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Driver in Violation of Probation Order is a ‘Person Authorized by Law’ to Drive a Vehicle

Middleton v Pankhurst, 2017 ONCA 835

On January 24, 2009 Tyler Middleton and Mr. Pankhurst went ice fishing on Lake Simcoe. Mr. Pankhurst travelled by snowmobile and at the time of driving he possessed a valid driver’s licence, which had been issued to him without any restrictions.

Mr. Pankhurst however had a probation order arising from a guilty plea to careless driving in the fall of 2008 which prohibited Mr. Pankhurst from driving at night and from driving with alcohol in his system.

Mr. Middleton was lost and disoriented trying to find his way back from the ice huts. Mr. Middleton called and asked Mr. Pankhurst to pick him up. Mr. Pankhurst did so because it was dark, and he believed that Mr. Middleton was in danger of freezing because he was not properly dressed.

Mr. Pankhurst drove his snowmobile onto the lake to pick up Mr. Middleton and while he was on a road along the shore, lost control and both he and Mr. Middleton were ejected. Mr. Middleton hit a telephone pole and suffered significant injuries.

The parties reached a settlement pursuant to which Mr. Pankhurst would pay $900,000. Mr. Pankhurst was insured by Aviva and they took the position that they were not obliged to pay any part of the settlement on the basis that Mr. Pankhurst was not authorized by law to drive at the time of the accident, because he had been drinking and driving at night, in breach of his probation order.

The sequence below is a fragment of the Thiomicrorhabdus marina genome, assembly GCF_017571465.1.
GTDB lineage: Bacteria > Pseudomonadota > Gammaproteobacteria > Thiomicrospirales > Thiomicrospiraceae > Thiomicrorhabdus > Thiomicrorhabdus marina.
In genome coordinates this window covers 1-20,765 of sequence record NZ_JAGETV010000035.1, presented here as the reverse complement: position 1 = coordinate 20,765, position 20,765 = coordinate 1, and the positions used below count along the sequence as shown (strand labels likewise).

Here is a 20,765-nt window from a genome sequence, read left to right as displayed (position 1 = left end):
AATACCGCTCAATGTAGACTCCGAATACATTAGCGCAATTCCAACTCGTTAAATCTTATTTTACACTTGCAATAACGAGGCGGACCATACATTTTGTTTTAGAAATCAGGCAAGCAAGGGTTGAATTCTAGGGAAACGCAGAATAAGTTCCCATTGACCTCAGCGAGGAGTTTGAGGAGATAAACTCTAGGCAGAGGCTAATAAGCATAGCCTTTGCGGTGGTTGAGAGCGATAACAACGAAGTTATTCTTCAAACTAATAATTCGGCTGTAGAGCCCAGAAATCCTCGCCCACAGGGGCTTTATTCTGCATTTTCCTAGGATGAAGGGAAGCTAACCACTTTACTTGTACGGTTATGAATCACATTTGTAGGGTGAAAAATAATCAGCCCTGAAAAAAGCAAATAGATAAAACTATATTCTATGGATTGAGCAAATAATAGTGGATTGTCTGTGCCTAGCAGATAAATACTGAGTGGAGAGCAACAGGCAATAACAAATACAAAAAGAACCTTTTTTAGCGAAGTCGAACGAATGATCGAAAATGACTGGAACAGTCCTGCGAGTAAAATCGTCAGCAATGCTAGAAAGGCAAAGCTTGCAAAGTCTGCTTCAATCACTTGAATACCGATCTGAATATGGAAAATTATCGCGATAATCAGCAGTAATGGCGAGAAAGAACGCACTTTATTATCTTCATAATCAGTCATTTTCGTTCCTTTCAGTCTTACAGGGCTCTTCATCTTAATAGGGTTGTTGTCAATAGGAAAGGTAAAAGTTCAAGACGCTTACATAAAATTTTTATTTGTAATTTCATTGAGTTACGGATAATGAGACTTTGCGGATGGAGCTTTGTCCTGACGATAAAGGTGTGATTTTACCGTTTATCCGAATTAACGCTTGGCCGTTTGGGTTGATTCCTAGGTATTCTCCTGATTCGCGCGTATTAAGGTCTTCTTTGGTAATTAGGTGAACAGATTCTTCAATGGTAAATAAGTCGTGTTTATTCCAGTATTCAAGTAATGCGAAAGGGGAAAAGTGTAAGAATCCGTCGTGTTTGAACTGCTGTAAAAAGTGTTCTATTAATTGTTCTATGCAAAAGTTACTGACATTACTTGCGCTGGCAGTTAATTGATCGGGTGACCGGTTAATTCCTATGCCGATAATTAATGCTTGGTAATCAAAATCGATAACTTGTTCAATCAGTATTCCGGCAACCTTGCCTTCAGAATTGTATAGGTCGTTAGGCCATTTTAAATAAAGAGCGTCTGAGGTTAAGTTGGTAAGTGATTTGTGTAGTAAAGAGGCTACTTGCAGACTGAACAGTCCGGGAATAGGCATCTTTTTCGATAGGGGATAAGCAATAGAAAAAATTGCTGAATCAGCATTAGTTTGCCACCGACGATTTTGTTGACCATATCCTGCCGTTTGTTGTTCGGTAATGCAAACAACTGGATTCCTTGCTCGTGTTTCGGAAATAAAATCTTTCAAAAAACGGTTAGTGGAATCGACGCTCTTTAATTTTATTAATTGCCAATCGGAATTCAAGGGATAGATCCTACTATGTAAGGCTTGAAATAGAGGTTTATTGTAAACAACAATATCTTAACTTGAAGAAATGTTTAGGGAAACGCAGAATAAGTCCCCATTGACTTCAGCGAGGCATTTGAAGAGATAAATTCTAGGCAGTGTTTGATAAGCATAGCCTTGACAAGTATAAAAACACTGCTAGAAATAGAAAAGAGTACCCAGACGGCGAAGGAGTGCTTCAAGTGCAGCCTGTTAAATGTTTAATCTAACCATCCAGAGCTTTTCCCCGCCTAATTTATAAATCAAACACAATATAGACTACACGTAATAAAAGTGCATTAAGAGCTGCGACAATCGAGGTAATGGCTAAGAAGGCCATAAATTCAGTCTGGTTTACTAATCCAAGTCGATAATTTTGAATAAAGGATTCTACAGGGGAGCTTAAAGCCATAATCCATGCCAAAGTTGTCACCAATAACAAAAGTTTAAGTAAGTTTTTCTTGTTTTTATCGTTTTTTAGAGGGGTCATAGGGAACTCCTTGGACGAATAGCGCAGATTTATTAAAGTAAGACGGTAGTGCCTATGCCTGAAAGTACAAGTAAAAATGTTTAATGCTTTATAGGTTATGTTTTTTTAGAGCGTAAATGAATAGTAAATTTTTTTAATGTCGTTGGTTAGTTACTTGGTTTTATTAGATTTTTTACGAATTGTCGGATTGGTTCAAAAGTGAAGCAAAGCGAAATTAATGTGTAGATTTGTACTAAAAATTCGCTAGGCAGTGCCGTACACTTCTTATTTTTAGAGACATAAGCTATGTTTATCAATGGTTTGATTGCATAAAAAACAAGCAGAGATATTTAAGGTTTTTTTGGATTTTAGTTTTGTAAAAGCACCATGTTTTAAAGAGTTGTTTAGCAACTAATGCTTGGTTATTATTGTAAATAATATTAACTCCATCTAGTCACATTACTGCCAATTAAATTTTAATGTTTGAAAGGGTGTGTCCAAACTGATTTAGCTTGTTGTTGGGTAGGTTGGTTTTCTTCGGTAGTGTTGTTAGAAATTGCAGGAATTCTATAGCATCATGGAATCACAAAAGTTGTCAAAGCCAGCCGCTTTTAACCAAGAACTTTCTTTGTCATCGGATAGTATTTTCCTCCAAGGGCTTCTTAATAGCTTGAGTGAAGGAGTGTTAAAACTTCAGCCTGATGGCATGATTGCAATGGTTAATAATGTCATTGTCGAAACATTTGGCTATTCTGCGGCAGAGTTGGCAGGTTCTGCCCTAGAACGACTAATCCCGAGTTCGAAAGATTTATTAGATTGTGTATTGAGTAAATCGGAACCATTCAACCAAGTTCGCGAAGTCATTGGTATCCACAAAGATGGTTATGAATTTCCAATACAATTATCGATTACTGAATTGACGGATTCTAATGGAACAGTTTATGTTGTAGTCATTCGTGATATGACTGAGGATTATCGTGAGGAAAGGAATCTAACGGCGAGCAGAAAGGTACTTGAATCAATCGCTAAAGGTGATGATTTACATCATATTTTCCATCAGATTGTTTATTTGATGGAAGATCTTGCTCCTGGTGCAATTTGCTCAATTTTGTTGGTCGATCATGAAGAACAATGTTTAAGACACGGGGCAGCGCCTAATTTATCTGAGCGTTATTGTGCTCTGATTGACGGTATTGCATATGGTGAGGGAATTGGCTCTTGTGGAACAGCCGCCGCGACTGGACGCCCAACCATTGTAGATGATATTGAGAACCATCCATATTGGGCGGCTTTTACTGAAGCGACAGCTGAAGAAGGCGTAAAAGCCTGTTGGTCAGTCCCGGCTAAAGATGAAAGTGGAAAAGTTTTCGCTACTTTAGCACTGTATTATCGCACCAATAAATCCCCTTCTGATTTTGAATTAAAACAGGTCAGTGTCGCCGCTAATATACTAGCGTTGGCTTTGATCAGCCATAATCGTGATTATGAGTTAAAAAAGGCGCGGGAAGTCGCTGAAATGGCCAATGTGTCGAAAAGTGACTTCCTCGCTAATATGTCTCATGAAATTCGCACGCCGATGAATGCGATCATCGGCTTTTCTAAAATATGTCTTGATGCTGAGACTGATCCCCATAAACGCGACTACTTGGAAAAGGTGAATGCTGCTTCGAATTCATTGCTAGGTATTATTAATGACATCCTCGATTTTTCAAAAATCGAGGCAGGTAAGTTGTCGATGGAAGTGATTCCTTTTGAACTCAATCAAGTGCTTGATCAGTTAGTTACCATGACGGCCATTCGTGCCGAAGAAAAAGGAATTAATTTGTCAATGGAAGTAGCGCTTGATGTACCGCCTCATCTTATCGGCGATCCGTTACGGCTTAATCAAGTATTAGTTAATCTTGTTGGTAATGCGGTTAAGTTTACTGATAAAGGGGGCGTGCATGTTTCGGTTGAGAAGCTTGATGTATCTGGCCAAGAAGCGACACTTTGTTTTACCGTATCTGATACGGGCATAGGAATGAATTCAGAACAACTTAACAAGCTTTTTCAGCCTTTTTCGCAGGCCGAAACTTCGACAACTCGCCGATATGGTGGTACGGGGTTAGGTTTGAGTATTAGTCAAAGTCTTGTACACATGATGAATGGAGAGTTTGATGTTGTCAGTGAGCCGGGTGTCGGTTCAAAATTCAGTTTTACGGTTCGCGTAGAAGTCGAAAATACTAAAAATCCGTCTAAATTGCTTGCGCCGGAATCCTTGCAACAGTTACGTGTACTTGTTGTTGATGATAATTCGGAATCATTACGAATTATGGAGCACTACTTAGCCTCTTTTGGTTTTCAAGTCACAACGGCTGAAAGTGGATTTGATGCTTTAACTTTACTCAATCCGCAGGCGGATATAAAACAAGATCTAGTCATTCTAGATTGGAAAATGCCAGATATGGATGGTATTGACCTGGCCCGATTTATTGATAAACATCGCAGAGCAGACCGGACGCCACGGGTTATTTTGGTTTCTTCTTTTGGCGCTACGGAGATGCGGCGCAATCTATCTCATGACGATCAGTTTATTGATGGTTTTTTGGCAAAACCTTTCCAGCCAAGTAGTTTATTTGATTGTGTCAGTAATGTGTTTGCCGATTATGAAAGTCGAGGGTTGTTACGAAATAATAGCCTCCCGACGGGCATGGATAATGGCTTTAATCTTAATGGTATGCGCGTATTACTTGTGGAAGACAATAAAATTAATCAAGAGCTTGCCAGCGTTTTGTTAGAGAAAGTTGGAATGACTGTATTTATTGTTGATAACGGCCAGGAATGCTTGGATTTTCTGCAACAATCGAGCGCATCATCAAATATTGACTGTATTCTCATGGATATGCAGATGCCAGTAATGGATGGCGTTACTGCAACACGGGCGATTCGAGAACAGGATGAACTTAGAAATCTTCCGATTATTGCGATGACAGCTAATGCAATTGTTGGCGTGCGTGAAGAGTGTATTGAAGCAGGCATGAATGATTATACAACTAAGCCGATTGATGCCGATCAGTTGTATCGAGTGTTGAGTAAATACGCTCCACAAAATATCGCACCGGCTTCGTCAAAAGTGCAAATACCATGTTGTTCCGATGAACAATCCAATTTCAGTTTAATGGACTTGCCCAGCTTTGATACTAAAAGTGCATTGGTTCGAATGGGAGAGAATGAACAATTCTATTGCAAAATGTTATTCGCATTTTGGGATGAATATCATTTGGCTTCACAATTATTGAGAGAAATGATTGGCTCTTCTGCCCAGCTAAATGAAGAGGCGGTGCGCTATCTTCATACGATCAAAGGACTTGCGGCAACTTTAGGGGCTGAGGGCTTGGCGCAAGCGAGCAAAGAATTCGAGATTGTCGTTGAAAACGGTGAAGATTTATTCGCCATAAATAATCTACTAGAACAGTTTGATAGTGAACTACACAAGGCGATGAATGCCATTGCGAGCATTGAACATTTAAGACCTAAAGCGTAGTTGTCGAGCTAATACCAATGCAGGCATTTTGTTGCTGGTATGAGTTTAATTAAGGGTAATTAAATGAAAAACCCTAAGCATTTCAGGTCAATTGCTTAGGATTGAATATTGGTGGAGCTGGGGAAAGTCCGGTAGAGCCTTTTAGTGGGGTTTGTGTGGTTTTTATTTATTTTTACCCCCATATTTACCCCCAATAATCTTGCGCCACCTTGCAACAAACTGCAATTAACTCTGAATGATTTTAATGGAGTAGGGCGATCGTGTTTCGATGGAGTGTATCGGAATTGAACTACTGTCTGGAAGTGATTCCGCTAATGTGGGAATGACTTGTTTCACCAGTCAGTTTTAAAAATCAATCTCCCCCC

The trial judge found that Mr. Pankhurst was authorized by law to drive at the time of the accident because he had a valid driver’s licence that was not subject to any restrictions imposed by the Ministry of Transportation.

Justice Hourigan at the Ontario Court of Appeal agreed with the trial judge and stated that any decision to the contrary would be against the policy objective of the Insurance Act to provide insurance protection for negligent tortfeasors who do not intend to cause harm to their victims. The breach of his probation order did not affect whether he was a “person authorized by law” to operate a motor vehicle, so as to affect his entitlement to insurance coverage.

You can read Middleton v Pankhurst, 2017 ONCA 835, in its entirety here.

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